Forward Roll with Block (pike position)
- 1 Forward Roll with Block (pike position)
- 1.1 Objective
- 1.2 Prerequisite
- 1.3 Equipment
- 1.4 Execution
- 1.5 Spotting
- 1.6 Common Mistakes
- 1.7 Warning
This is a fun and very good drill for level 1 gymnasts that teaches a combination of skills like; springboard usage, lift and roll. This drill is closely related to the “Forward Roll with Block (tuck position)“, but with a couple of differences. The roll is done in the pike position and this drill also includes an optional heel lift to further develop the gymnasts skill when lifting and rotating.
- Learn to use a combination of skills to execute the drill.
- Learn the importance of lift.
- Learn the importance of correct hand position when doing certain skills.
- Learn to gain height and rotation by lifting with your heel (optional at level 1)
- Forward Roll
- Springboard Straight Jump (straight arms)
- Springboard Straight Jump (straight arm overthrow)
- Takeoff (1 foot to 2 feet)
- Forward Roll with Block (tuck position)
Jump onto the springboard with both feet (see the “Takeoff (1 foot to 2 feet)” drill for details). Landing on the springboard should be as straight as possible (slightly hollow), and as soon the gymnast rebounds from the springboard they should reach towards the ceiling while pulling back with their heel to gain lift. At the same time as the gymnast is trying to gain lift their body should also be starting a slight rotation towards the roll. Now the gymnast should place their hands on the block (or trapezoid) as close as possible to the front edge and roll (make sure the gymnast rolls on their shoulders and not their head). The roll should be in a pike position. The gymnast opens up just before completing the roll and let the momentum help the gymnast stand tall.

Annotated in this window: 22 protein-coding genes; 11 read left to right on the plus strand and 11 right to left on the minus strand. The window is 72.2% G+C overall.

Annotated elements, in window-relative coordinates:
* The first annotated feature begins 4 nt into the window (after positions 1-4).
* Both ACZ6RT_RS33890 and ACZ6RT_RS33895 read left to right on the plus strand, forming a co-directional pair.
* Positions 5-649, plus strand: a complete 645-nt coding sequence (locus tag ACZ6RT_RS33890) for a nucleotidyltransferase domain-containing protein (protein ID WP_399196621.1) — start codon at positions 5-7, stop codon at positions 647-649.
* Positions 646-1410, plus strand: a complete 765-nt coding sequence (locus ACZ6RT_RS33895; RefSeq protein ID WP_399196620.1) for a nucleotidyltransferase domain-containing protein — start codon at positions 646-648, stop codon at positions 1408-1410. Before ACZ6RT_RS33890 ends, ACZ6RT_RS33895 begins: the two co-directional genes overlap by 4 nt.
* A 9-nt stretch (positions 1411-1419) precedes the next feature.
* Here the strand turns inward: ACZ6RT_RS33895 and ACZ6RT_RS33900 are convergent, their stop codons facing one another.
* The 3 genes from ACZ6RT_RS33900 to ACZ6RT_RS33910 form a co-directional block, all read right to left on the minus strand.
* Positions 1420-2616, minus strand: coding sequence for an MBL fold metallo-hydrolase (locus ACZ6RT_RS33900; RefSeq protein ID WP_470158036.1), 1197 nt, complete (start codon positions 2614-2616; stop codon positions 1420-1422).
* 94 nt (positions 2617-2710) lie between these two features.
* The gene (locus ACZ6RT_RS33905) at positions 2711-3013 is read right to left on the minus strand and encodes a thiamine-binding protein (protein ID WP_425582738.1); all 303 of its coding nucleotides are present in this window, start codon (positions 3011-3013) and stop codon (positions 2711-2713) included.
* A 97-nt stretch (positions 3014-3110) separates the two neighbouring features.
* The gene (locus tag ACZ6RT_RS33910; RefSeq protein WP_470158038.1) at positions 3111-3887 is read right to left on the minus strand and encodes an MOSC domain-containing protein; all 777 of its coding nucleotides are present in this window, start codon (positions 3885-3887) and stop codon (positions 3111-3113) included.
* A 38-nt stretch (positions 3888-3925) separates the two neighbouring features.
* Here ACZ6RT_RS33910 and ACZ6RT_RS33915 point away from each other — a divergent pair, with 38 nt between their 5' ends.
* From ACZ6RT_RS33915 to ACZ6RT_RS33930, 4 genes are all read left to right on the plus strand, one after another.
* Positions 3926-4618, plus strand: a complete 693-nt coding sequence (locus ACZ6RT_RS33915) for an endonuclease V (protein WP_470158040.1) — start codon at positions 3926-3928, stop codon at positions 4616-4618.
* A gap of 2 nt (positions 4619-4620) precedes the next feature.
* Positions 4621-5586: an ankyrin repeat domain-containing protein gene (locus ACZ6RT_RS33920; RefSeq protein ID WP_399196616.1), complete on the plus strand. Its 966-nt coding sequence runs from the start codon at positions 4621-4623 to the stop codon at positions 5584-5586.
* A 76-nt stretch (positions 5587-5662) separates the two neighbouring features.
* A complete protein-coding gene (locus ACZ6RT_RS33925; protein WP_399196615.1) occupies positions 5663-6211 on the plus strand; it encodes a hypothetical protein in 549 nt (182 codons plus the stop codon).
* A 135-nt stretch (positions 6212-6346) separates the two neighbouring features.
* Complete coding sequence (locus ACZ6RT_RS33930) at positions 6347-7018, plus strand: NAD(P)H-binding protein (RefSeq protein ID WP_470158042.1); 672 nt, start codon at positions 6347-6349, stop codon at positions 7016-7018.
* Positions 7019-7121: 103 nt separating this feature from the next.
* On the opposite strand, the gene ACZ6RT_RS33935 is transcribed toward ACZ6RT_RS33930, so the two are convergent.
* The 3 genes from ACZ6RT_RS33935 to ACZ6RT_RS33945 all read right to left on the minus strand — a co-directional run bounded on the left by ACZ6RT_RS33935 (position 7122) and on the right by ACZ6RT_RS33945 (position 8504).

Stage 1 – Takeoff
Stage 2 – Lift
Stage 3 – Flight
Stage 4 – Initiate Roll
Stage 5 – Roll
Stage 6 – Open Up
Stage 7 – Finishing
SpottingIt is important to remember a couple things when spotting:
- The coach should only spot, meaning they should not actually do the drill for the gymnast. Let the gymnast do as much as the drill as possible and do not help with more than what is needed.
- Spotting should be avoided. Only spot when gymnasts are learning new skills or for safety reasons. If a gymnast is having difficulty executing the drill then the coach should consider new drills that help the gymnast improve the area they have difficulties with.
- Spotting can turn into a bad habit for gymnasts. If gymnasts are being spotted all the time they will be dependent on a spotter and have a very hard time doing the skill when their is not a spotter (this is true for all skills and very common)
Spotting Method 1 – Roll Out Spotting
Spotting Method 2 – Lifting
Common MistakesCoaches teach gymnasts how to do skills correctly, but most gymnasts learns how to perform the skill correctly when coaches corrects their mistakes. This is not wrong, this is actually how gymnasts learn. This being said, it is very important that coaches corrects mistakes all the time. If a gymnast continues doing the same mistake over and over then they will be good at doing that drill with that mistake and have a difficult time later correcting it.
- Always correct mistakes
- Correct the first mistake you see the gymnast do (even if it is before the actually drill, i.e. the gymnast forgets to stand tall with arms over their head)
- Correct only one thing (sometimes two if they are related)